“I Can Walk!”: What to Watch/Listen/Read/Do for Earth Day

Yeah, yeah, every day is Earth Day. But do you make time to watch Dr. Strangelove every day? Didn’t think so.

If we’re being honest, today should really be some kind of national day of mourning for Prince, but, alas, it was already penciled in as a day to celebrate something almost equally important: the frickin’ planet that we live on. And if we don’t want Earth Day to become a day of mourning, there’s a lot of stuff we need to take care of. That stuff can be stressful though (and honestly, that’s something that Congress needs to be stressin’ over today), so we thought we’d map out a little afternoon for you to stay at home, turn out all unutilized lights, and appreciate the Earth before it becomes Mad Max 5.

Take a Timed Shower with the Help of Yeezus

Generally speaking, Kanye West is mostly known for worrying about numero uno, but when applied properly, we can pretend that he cares about other stuff, too. For instance, Kanye is featured in a playlist Guvera made that’s a collection of five minute songs—five minutes being the recommended shower time (and eight minutes being the average). That’s right. If you use this playlist properly, you’re saving the world with Yeezus.

Listen to Neil Young’s “Mother Earth (Natural Anthem)”

Neil Young has had environmental concerns since the early days—and has been pressing those concerns pretty hard lately—but never did he a make a more compelling or beautiful case for them than he did on the Ragged Glory closer “Mother Earth.” That track is subtitled “Natural Anthem,” and though that is a nice way to look at it, it honestly might as well be called “Required Listening.”

Watch Dr. Strangelove or: How I Learned to Stop Worrying and Love the Bomb

There’re lot of apocalypse/disaster/zombie movies that could be a solid choice to sit down with tonight—after all, what better way to appreciate the comfort of relaxing on your couch than to watch that damn boat flip over again in Poseidon Adventure?—but perhaps no film has captured the fragility of our planet’s equilibrium better than Dr. Strangelove. Remember, guys, we’re just one War Room fistfight away from riding the bomb into the doomsday.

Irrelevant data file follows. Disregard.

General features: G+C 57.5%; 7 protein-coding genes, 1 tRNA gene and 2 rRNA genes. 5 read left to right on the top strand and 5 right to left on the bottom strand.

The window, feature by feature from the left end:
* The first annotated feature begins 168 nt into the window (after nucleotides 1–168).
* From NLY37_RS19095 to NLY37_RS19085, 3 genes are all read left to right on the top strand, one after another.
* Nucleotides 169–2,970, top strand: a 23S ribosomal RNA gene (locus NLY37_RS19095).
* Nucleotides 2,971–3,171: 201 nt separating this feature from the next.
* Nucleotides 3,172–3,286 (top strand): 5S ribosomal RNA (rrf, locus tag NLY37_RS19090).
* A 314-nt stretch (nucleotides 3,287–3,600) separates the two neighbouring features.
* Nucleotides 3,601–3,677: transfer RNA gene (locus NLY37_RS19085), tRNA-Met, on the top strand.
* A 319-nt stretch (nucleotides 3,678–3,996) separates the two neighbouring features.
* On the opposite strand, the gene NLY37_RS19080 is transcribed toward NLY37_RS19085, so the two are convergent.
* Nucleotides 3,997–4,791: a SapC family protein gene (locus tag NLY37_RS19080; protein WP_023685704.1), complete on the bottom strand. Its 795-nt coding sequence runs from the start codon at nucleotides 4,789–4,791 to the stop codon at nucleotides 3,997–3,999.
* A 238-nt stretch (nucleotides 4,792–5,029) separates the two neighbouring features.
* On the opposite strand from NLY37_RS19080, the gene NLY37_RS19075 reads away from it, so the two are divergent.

W. G. Sebald-Rings-of-Saturn-coverRead W. G. Sebald’s The Rings of Saturn

In his best-known work, the late German author W. G. Sebald treks around the British countryside by foot, calmly remarking upon features of the land and spinning tales of history, science, art—whatever happens to come to mind. While it might sound academic (and, to be sure, this is no beach read, coastal setting be damned), Saturn is a reminder of the way our histories are carved into the earth itself, and the ways we carve the earth to make our histories.

Georgia O'Keeffe Black Mesa Landscape, New Mexico / Out Back of Marie's II 1930 Oil on canvas mounted on board Georgia O'Keeffe Museum. Gift of The Burnett Foundation © Georgia O'Keeffe Museum

Georgia O’Keeffe
Black Mesa Landscape, New Mexico / Out Back of Marie’s II 1930
Oil on canvas mounted on board
Georgia O’Keeffe Museum. Gift of The Burnett Foundation © Georgia O’Keeffe Museum

Prep for Georgia O’Keeffe’s Retrospective at the Tate Modern

The Tate Modern recently underwent a massive £27 million renovation, and to celebrate, they’re hosting the largest-ever showing of work by American landscape painter Georgia O’Keeffe. The Tate aims to challenge the predominant “conservative male” reading of O’Keeffe’s work that suggests her flower paintings are actually portraits of vaginas. What that means, then, is a reclamation of O’Keeffe’s naturalist bent. FL


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